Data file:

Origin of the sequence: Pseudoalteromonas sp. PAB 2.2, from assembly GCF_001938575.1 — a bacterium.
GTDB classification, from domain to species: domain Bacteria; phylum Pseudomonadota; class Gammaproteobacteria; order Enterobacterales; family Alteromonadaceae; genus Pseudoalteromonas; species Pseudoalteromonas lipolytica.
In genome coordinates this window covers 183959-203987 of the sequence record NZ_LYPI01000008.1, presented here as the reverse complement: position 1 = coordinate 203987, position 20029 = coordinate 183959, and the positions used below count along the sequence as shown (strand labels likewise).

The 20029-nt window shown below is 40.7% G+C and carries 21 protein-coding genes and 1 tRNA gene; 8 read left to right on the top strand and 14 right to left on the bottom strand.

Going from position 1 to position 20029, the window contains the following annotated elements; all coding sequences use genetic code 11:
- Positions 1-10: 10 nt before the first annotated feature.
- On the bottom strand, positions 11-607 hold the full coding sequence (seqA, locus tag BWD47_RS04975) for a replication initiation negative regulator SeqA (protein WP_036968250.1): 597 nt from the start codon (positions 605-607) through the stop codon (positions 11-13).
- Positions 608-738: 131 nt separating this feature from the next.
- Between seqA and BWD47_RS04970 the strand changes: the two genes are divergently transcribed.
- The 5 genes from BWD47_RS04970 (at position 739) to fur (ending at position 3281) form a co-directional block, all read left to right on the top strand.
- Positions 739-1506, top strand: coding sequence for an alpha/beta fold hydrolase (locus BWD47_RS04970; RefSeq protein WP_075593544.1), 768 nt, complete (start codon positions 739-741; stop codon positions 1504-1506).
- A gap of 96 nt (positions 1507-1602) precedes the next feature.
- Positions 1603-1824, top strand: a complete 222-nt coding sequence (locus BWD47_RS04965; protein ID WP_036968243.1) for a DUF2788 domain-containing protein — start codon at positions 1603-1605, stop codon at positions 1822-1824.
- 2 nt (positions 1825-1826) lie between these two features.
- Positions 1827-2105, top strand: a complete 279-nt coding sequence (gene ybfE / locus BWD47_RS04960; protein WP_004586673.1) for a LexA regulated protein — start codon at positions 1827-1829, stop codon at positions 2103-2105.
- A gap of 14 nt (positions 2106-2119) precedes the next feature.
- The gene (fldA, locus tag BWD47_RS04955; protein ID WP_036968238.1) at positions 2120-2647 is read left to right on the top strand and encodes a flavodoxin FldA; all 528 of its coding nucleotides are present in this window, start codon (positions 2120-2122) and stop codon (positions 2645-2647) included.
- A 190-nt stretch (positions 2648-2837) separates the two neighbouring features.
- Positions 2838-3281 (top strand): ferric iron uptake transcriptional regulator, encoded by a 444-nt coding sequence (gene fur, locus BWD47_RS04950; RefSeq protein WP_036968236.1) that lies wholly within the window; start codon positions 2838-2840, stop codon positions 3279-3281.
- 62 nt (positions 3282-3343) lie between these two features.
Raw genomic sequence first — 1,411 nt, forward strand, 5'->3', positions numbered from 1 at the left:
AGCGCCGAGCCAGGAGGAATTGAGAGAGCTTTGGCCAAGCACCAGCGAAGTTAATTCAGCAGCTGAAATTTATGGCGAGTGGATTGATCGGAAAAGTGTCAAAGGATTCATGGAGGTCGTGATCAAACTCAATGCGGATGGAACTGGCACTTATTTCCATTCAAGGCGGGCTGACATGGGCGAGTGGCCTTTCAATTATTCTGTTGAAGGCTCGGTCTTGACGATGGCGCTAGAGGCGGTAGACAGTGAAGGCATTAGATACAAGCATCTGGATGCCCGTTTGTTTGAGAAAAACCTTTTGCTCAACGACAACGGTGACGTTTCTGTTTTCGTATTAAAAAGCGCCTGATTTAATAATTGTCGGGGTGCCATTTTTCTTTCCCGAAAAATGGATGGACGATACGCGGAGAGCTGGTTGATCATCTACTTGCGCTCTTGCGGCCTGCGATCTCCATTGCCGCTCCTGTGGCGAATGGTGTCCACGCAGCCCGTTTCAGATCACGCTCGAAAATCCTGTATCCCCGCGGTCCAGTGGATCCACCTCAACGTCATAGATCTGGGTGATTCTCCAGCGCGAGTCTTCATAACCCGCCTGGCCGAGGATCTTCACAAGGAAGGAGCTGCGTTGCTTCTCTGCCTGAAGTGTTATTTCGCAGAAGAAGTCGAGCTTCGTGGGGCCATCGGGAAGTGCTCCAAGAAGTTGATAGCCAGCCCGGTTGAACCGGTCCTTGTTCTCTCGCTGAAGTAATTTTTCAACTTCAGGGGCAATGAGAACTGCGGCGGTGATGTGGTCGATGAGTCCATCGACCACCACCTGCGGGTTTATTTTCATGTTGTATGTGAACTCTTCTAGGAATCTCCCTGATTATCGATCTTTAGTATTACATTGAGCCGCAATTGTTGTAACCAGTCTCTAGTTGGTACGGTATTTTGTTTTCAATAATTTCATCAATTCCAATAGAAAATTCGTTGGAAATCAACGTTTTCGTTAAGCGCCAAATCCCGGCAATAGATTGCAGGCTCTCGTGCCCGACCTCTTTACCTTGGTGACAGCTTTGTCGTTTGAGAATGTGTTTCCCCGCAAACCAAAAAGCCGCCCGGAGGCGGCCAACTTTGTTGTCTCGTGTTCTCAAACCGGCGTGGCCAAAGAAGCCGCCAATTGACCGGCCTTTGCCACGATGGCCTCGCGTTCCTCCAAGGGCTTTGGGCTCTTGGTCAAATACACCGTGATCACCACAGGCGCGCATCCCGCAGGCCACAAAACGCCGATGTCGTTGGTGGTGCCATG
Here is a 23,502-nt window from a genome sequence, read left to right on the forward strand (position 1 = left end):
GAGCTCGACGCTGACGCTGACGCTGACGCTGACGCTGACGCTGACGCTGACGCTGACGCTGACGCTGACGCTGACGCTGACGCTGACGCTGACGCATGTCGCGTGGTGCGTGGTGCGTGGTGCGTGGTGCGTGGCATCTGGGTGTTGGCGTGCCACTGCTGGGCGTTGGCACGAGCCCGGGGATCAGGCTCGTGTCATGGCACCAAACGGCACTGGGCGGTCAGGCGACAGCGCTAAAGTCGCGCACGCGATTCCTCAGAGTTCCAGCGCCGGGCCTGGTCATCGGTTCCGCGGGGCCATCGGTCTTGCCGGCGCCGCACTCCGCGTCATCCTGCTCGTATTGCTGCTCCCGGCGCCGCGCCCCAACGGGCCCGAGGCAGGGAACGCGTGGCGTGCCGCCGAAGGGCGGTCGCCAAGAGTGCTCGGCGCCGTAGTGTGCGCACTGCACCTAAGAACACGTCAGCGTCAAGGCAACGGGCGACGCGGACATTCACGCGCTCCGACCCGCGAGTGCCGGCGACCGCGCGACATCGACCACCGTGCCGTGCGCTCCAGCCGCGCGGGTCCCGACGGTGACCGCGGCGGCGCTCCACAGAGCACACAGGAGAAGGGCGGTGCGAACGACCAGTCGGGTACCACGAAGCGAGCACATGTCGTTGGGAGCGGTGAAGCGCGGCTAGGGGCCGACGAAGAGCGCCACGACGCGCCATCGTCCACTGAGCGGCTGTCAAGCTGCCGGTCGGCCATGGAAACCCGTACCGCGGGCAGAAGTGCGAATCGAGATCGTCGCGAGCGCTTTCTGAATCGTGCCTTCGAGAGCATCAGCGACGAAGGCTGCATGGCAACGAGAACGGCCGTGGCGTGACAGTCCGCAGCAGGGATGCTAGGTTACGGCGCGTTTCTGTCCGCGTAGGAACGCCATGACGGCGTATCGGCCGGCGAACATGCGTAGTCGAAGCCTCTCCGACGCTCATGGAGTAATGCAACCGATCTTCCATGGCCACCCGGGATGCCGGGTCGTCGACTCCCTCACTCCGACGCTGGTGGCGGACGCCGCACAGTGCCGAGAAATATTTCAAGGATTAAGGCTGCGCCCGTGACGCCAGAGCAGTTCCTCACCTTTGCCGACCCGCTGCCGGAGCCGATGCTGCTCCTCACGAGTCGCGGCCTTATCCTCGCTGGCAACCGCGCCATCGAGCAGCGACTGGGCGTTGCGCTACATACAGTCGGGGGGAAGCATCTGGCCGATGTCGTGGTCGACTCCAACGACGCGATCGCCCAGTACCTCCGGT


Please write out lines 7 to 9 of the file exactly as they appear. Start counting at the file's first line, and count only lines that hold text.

- On the bottom strand, positions 11-607 hold the full coding sequence (seqA, locus tag BWD47_RS04975) for a replication initiation negative regulator SeqA (protein WP_036968250.1): 597 nt from the start codon (positions 605-607) through the stop codon (positions 11-13).
- Positions 608-738: 131 nt separating this feature from the next.
- Between seqA and BWD47_RS04970 the strand changes: the two genes are divergently transcribed.